Dogs peeing on people could be common behavior, but it gives an icky reaction to the victim. The question here is, why do they do it? There are many reasons dogs pee on people, but some are more common than others.
In this blog post, we will discuss five of the most common reasons why dogs pee on their owners or other people.
We will also provide training tips on how to prevent this from happening and what to do if it does happen.
Not all dogs may have this problem, but here are the 5 common reasons why dogs pee on people:
1) Scent marking
Dogs communicate using smell and scent marking is an efficient way for a dog to announce that the place he’s in is his turf. Some dog breeds are more concerned with territory-marking than others, and they will attempt to mark their spaces as often as possible when other dogs are about.
In some cases, excessive marking of territory may eventually cause your dog to “zone out” and mark the leg of the owner and even guests.
How to stop your dog from scent marking you
If your dog is peeing on you to leave their scent, you’ll need to train them. It’s critical for developing a strong relationship with your pet while also teaching good habits and manners. Peeing on you is certainly bad manners!
If your dog lifts their leg to pee on your feet the next time, say a strong “no” and move away. Make sure they understand you clearly with command authority in your voice. They should also be aware that the verbal command is associated with the action.
2) Feeling nervous or anxious
Anxious dogs urinate as a sign of appeasement. It’s their way of telling you, “I’m not a threat; you’re the boss.” If a dog is extremely afraid or nervous, he will use submissive urination when it isn’t necessary, such as while being handled by his owner.
It is less likely that he’ll aim his pee at your leg in this scenario, however, he might spray or leak while being handled, and some of it may end up on your leg.
You’ll be able to tell whether it’s anxiety if you observe low-volume, nervous peeing. It will also accompany other anxiety-related symptoms, such as:
- Tail between their legs
- Drawn back ears
- Hanging their head
- Panting excessively
How to stop your dog from peeing on you out of anxiety
In terms of problem-solving, there isn’t much you can do. If your dog pees on you due to stress in a particular scenario, don’t scold them for it. It is certainly not intentional. It’s just a natural bodily reaction to a stressful situation that they have no control over.
The best thing to do is refrain your pup from the current stressful situation or work on desensitization. Accidents will occur. There will be no smooth progress. However, the best approach to go is calmly and compassionately.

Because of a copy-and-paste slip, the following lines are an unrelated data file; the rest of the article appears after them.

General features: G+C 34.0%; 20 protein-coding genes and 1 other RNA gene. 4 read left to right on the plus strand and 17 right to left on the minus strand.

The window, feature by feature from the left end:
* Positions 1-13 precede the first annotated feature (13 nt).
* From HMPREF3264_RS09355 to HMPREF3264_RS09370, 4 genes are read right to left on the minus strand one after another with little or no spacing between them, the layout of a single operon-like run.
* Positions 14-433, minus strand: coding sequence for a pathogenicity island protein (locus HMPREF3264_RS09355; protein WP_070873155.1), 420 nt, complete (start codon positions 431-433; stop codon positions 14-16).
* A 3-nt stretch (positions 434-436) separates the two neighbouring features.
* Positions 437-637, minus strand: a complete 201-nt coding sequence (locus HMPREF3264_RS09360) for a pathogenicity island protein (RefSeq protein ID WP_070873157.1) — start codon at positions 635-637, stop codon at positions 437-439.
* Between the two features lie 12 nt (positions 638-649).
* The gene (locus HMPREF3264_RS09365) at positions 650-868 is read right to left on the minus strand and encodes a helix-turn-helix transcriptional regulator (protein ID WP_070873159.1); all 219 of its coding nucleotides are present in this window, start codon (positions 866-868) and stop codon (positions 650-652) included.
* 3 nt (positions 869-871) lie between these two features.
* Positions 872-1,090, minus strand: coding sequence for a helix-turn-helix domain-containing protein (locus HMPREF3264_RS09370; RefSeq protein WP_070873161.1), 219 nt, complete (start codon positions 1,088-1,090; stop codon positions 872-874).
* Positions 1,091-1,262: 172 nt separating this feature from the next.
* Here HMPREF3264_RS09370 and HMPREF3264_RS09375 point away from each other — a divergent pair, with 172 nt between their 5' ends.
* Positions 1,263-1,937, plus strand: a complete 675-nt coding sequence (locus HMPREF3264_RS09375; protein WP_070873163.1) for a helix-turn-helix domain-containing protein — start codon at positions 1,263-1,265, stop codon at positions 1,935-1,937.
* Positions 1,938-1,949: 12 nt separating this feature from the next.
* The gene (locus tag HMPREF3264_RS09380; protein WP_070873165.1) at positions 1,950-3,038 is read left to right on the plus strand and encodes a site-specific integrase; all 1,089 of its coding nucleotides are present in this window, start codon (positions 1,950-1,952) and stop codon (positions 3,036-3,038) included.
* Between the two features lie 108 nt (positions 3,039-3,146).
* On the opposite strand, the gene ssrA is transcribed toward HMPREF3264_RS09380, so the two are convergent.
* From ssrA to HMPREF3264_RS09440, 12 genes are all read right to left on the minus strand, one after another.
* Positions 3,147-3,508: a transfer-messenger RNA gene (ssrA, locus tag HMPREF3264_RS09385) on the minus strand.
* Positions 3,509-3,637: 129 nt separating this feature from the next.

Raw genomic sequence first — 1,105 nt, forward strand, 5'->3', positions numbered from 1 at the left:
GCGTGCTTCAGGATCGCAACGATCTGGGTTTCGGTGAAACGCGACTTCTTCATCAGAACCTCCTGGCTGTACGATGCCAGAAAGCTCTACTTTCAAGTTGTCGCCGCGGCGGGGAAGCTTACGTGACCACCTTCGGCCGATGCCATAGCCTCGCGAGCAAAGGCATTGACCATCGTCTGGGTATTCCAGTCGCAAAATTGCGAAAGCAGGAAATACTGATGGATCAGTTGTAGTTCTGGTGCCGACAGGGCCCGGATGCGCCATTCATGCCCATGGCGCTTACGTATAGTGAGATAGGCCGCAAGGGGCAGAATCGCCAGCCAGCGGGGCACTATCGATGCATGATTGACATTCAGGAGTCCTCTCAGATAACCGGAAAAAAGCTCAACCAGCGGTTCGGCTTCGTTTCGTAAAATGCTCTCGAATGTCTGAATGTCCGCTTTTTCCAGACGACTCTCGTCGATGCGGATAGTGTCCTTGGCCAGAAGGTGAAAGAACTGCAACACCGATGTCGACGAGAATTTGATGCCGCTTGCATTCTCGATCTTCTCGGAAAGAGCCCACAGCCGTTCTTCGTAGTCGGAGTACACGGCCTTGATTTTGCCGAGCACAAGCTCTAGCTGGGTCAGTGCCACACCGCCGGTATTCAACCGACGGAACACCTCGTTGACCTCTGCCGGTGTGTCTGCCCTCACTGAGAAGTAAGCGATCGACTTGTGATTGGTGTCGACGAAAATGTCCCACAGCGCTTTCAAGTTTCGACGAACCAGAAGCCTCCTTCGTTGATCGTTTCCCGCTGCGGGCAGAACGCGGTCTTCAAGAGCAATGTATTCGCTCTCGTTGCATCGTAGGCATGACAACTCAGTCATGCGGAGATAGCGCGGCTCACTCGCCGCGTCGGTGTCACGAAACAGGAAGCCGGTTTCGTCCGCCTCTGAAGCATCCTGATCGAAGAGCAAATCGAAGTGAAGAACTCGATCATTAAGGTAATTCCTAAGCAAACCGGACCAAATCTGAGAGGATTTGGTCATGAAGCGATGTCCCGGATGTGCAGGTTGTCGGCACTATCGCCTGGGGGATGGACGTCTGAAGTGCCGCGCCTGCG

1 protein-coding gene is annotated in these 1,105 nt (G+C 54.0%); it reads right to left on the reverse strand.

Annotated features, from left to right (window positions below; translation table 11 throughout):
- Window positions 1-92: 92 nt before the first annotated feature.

3) Trying to get your attention
A dog may pee on you as a sign of affection, commonly known as urine marking. This is a more anxious type of peeing, so it’s not the same sort of dominance marking you’re used to.
If your dog’s routine has changed in a way that causes him to miss out on more attention, he may seek it out by peeing on you or your belongings. Yikes!
Your lack of attention may be due to a new relationship, adopting another pet, working more from home, or even having a baby.
How to give your dog more attention
You may also prevent your dog from peeing on your stuff by catching the warning signals and fixing the problem before it’s too late.
If you see your dog sniffing about as if he’s going to pee, clap your hands or make other loud noises to divert him from what he’s about to do. Use your outdoor area as a focal point and try to persuade him to go outside. You could also use positive reinforcement, so if he pees in the backyard, give him a treat or dog toys that could entertain them.
4) Feeling excited or afraid
Puppies usually pee when they are excited to see you. When dog owners return from work, many of them have their dogs pee on them. It’s not unusual at all.
If your dog is excited, you’ll notice that they urinate only a little quantity. This is also called submissive urination. It’s unlikely they’ll empty their bladder. It will also accompany other signs of enthusiasm like:
- Wagging tail
- Spinning in circles
How to stop your dog from peeing out of excitement
In this case, scolding your dog for urinating on you unintentionally is not going to help. Don’t praise them for it either, since that would be confusing.
Keep your dog calm as much as possible. If your puppy is still young, he or she will outgrow this peeing-when-excited behavior in time.
5) Has a medical condition
Lastly, and unfortunately, it’s typical to see a dog peeing on you without warning due to an illness. If your dog is unwell, they may have less control over their bladder and be clingier. Because of these two factors, your dog is more likely to pee on you as a result of proximity.
This could be an example of dog aging, in which they develop behavioral problems. Alternatively, they may have limited mobility and be unable to get up to go pee outdoors.
In all of these situations, you’ll be able to tell if your dog is peeing on you on purpose or not. If it’s an accident and a lot of urine has been lost, you should consult with your veterinarian about it.
Illnesses that might lead to loss of bladder function include:
- Urinary tract infections
- Kidney disease
- Kidney stones
- Prostate disorders
- Hormone imbalance
- Spinal injuries
If your dog is suddenly peeing on people, it’s essential to figure out why. Once you know the reason, you can take steps to address the problem. Our post about life hacks for dog owners also has some points on how to deal with the stinging smell of dog pee.
No matter the reason, it’s important to seek professional help if your dog starts peeing on people. A dog behavioral specialist or certified trainer can assist you in addressing the problem so that everyone can enjoy life together again.